Three ways auto dealers can bypass consumer lawsuits
Pennsylvania's Unfair Trade Practices and Consumer Protection Law can
easily result in stiff penalties for unwary car dealerships. But there
are some proactive steps dealers can take to stay safe.
At issue are the law's particularly broad scope and especially sharp teeth, containing a catch-all clause defining deceptive trade practices as "engaging in any other fraud or deceptive conduct that creates a likelihood of confusion or misunderstanding" on the part of the consumer.
Used-car dealers can be especially vulnerable, and getting on the wrong side of the law can be expensive: Treble damages are allowed for behavior found to be egregious. This means car dealerships could get hit with paying three times the damages, along with attorney fees for the plaintiff and their own legal defense. A $10,000 sale suddenly turns into a $60,000 legal bill.
Part of my practice at Scaringi Law focuses on representing dealerships, and I frequently advise them that three common-sense and proactive steps can help avoid trouble and improve relationships with prospective customers. The following advice is especially important for used-car dealerships that can't fall back on manufacturer warranties.
Changing the sales pitch
One of the first things I tell my auto dealer clients is to focus on the sales pitches of their staff.
In representing auto dealerships, I'm happy to be a part of this proactive training. Once salespeople understand that what they say and don't say about the vehicle they're selling can make all the difference under the law, future pitches are far more likely to stay within the guiderails.
When it comes to used-car sales pitches, there are two types of claims that can run dealerships off the road. The first are flat-out untrue statements - claims that the salesperson knows to be false but says to close a deal. The second type is just as bad: assertions that a salesperson makes despite having no way of knowing whether they are accurate.
Let's consider a used car with a transmission problem. If it becomes clear that the dealership knew there were issues but gave the car a clean bill of health in a smooth-talking sales pitch, this can become a real problem should the burned buyer sue.
But even if the car in question is fresh from the auto auction and new to the lot, if the salesperson touts the vehicle's road-worthiness without first checking to see whether the claims are true, the dealership can be legally liable.
Of course, such lawsuits can be difficult for the plaintiff to prove. Often, it comes down to the timing of the problem with the car. If the transmission quits eight months after the sale, the legal action might be easier to defend. If the transmission conks out only a week or two after the purchase, it's a far different story.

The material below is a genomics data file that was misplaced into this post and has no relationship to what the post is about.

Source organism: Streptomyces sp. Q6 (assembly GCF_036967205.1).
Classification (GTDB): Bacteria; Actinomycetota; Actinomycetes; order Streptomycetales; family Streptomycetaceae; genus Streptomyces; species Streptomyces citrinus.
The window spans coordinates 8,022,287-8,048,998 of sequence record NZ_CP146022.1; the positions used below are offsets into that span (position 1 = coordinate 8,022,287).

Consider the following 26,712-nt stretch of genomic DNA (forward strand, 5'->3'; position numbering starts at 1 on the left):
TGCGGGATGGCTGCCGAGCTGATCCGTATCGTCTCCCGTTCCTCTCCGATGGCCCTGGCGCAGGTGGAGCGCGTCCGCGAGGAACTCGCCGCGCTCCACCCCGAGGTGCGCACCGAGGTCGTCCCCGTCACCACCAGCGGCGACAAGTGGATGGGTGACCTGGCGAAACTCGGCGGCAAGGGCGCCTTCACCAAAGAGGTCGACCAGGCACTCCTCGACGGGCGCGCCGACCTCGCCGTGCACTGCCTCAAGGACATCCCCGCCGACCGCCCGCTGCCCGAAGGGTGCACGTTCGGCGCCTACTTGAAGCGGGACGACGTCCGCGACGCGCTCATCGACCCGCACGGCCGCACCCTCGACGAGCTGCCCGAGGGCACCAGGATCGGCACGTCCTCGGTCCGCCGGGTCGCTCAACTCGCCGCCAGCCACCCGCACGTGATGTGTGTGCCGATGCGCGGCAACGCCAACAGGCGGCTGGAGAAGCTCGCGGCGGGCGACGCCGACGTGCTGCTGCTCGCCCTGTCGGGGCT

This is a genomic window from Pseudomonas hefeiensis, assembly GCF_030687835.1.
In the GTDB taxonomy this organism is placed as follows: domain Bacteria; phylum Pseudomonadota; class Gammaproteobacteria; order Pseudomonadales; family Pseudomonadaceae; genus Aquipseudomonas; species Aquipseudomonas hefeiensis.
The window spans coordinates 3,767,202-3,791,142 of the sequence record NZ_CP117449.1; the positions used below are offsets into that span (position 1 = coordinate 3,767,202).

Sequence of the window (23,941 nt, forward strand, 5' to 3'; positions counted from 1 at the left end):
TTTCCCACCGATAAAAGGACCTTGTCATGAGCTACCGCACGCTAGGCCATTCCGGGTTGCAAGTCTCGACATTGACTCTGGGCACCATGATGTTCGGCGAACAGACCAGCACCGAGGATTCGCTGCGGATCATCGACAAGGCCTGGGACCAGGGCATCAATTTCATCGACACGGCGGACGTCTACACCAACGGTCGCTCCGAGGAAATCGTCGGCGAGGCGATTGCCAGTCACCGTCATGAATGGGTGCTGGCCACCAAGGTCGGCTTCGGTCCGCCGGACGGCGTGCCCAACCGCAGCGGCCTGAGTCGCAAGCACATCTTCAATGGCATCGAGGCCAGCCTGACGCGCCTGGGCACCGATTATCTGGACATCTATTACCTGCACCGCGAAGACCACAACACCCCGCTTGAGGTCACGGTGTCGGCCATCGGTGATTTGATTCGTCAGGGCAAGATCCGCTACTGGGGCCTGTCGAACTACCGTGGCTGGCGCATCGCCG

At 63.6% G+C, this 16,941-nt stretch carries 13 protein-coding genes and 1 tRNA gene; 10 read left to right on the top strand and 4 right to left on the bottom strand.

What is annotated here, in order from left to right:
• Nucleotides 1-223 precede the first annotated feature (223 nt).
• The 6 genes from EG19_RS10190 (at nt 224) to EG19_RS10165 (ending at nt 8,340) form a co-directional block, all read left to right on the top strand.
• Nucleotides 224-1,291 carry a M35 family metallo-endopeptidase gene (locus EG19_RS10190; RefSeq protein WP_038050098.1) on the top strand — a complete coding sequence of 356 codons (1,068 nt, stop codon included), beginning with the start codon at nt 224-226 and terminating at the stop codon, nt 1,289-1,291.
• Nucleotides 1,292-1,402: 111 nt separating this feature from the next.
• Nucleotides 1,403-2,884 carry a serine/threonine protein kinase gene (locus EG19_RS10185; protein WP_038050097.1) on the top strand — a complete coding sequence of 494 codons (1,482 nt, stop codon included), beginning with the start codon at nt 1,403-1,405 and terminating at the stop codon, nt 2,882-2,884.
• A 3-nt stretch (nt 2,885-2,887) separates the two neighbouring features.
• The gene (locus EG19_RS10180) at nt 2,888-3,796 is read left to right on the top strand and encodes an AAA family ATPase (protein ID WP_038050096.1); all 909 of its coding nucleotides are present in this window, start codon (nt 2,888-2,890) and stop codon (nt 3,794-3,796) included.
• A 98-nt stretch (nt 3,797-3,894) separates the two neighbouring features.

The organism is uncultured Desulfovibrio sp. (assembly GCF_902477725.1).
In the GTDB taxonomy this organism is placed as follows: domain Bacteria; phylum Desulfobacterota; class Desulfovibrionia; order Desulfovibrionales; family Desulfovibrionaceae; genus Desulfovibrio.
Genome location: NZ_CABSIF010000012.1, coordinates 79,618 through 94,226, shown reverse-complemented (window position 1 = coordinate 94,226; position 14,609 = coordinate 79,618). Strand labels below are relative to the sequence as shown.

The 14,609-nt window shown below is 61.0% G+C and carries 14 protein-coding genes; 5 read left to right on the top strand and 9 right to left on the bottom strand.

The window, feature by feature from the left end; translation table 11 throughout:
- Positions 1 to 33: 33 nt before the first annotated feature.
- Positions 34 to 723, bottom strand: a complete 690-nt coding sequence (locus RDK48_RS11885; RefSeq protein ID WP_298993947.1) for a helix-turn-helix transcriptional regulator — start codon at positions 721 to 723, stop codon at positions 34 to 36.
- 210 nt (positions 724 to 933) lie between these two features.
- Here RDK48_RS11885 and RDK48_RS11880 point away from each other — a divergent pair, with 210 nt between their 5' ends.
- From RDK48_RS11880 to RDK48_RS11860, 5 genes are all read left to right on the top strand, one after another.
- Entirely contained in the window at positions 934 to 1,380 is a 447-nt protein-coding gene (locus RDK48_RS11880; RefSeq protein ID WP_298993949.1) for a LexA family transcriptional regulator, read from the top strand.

Protecting yourself from legal liability is about ensuring that your salespeople know where to draw the line with their sales pitches.
Simply put, the days of selling used cars with a fresh coat of wax and a gushing sales pitch while glossing over the truth have gone the way of the Edsel.
Checking under the hood
Because avoiding a claim for unfair and deceptive trade practice is all about knowing and sticking to the facts, why not find out more about the used car you're selling? Developing a standardized mechanical inspection system and using it for every vehicle on the lot will save a lot of headaches down the road.
It can even be a good marketing tool: Vehicles that pass inspection with flying colors can be sold at a premium; those that don't can be repaired or sold at a discount, as long as the problems are disclosed to the buyer.
These inspection records and mechanical reports are also useful in fending off legal claims. The records will help establish the state of the vehicle at the time of the sale. As long as the issues in question were properly disclosed, the dealership is indemnified.
While implementing a standardized inspection system might cost a bit more of a mechanic's time, it can help a dealership save thousands in legal bills. You might even be able to price your inspected vehicles a bit higher, as your customers are purchasing peace of mind.
Either way, it's a win-win in terms of customer relations and complying with consumer protection laws. How's that for a sales pitch?
The best legal protection against a lawsuit or action based on a claim of false disclosure, unfair trade or deception is also the simplest: Disclose everything - in writing.
I often assist my dealership clients in drafting standardized disclosure documents that work for them as well as for the law. But the basics of the disclosure are these: Make it as complete as possible, and list everything that was checked and the results, as well as what wasn't checked.
Then have the buyer sign and date the document before the sale is finalized. This allows you to prove what the buyer knew at the time of the purchase, eliminating any "he-said" finger-pointing.
Yes, some used cars with issues might be harder to sell or to sell at a lower price. But by becoming an honest broker, your dealership is differentiating itself from the competition. And by being upfront with your customers about the vehicle, you're taking the guesswork out of purchasing used cars.
In other words, it's good business, effective marketing and great customer relations. All this on top of being an effective legal strategy against unwanted consumer protection claims.